Seven-year old Ammaria Johnson from Chesterfield County, Virginia returned to school after the holidays excited to see her friends and teachers. Sadly, that first school day of the new year turned tragically fatal as Ammaria, who had a peanut allergy, somehow became exposed to peanut protein and succumbed to an anaphylactic reaction. Details thus far are scant. We don’t know how she was exposed to peanut. Her mother says that she had an action plan that allowed her to get Benadryl, but that it was not given. She also states that she tried to give an aid an EpiPen for her at the beginning of the school year but was told to keep it at home. Whatever happened, Ammaria was in cardiac arrest by the time emergency personnel arrived at school, and was pronounced dead shortly later at a Richmond hospital.
This sad story provides us several reminders about food allergies. First, they can be life-threatening – particularly peanut allergies. Fully 80% of all deaths due to anaphylaxis from foods are from peanuts. Second, they are preventable. Complete avoidance is the only assurance that an allergic reaction won’t occur. Third, anyone with a food allergy or caring for someone with a food allergy should be prepared with the proper medications to treat an allergic reaction. This means epinephrine – and in some cases two doses. Too many people rely on Benadryl to treat an anaphylactic reaction. Epinephrine is the recommended first-line of treatment. It can never be given too early, but it can be given too late.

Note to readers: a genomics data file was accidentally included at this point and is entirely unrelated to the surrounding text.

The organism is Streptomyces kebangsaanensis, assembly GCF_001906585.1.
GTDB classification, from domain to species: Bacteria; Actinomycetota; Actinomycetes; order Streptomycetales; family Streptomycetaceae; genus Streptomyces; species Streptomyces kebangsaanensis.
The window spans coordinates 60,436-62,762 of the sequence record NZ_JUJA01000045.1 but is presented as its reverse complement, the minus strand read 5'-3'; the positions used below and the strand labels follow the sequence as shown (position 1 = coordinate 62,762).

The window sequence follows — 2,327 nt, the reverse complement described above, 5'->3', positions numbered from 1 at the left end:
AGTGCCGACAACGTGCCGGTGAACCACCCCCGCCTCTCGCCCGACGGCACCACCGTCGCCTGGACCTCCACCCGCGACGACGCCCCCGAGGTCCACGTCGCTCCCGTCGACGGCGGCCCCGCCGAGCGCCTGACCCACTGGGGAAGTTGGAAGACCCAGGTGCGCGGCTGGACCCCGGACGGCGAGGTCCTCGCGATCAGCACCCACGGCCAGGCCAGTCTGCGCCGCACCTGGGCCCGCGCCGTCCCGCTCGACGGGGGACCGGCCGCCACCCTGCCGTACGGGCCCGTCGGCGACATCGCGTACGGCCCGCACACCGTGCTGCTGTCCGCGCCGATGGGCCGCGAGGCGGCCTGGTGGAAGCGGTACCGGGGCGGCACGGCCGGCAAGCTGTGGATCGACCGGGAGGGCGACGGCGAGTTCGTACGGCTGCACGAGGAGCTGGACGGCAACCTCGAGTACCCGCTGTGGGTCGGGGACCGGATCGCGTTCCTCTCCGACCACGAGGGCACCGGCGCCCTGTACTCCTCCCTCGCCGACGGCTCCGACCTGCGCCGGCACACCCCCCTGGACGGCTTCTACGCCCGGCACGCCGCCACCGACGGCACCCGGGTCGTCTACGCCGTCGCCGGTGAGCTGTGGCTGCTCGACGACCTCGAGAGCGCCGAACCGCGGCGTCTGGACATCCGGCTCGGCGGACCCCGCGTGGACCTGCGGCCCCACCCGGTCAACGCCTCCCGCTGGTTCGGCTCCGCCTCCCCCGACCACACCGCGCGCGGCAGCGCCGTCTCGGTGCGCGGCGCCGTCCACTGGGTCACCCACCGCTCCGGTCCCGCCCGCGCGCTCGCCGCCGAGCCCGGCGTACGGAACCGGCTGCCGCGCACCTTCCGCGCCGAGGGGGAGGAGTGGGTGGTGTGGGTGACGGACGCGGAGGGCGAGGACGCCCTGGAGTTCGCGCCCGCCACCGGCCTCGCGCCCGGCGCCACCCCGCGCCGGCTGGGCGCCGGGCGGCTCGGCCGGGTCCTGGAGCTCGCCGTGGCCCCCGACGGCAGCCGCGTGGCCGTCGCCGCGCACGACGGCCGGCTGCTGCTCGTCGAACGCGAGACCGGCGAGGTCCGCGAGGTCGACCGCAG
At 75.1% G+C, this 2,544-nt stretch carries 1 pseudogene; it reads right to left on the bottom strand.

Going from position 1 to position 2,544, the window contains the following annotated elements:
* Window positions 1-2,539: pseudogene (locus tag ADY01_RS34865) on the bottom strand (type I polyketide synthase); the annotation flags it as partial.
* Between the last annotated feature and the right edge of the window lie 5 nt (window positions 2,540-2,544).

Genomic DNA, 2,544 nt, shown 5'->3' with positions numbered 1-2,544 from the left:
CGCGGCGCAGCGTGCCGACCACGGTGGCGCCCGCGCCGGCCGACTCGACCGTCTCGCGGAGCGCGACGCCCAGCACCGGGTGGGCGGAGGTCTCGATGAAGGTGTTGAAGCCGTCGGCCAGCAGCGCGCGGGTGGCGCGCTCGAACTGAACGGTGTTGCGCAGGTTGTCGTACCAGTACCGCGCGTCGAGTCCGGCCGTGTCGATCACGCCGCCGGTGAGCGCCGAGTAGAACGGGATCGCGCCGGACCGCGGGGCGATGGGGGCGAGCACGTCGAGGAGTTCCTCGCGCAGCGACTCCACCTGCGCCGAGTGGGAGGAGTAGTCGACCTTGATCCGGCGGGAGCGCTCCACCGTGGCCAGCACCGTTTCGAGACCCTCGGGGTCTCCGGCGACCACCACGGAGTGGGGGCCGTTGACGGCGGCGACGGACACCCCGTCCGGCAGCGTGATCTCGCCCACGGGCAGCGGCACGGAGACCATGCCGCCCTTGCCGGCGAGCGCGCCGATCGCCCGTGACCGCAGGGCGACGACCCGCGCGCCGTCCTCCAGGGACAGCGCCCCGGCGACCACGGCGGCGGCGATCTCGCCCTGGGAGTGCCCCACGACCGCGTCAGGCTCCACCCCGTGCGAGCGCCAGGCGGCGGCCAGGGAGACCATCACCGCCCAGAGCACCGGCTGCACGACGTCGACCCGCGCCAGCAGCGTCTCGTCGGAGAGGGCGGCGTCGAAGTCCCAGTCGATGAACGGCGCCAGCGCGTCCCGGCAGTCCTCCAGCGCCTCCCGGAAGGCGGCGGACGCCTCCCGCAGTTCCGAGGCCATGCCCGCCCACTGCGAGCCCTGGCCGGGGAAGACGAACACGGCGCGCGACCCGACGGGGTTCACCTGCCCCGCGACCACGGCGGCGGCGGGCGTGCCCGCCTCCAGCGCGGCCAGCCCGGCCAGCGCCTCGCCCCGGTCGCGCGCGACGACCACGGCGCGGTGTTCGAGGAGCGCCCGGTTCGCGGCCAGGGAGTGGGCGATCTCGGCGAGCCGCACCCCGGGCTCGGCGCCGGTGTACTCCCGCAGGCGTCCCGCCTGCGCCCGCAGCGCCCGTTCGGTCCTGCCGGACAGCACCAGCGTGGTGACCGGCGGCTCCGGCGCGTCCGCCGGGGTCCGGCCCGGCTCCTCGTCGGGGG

This food allergy-related death should never have happened. If your child has a food allergy, take the following steps to avoid a tragic occurrence such as the one that happened to this young child:
· Learn to read labels. The Food and Drug Administration (FDA) requires labels to indicate whether a food product contains peanut protein, or is manufactured in a facility where peanut protein may be present.
· Educate your child about his or her food allergy and the importance of avoiding the particular food – particularly not to eat anything that hasn’t been prepared or approved by you, their parent.
· Be aware of potential bullying of children with food allergies. This has become a problem in recent years. Tell your child to let you know if they get teased or threatened about his or her food allergies. Discuss this potential problem with school personnel so they can be aware of it and prevent it.
· Educate teachers, aids, school nurses, cafeteria workers and even bus drivers about your child’s food allergies.
· Be prepared. Make sure your child has an epinephrine auto-injector, such as an EpiPen or Twinject, available nearby at all times. Have your allergist train you and your child how and when to use the device.
· Make sure all school personnel who care for your child understand how and when to use an epinephrine autoinjector. Training devices are readily available to practice with.
· Have a written Food Allergy Action Plan signed by your child’s physician available to all appropriate personnel at school. Ensure that you supply the necessary medications to keep at school.
· Remember: Life-threatening reactions can occur even in someone who’s previous reactions were not severe.
Stephen W. Shield, MD
Allergy Partners of Eastern Virginia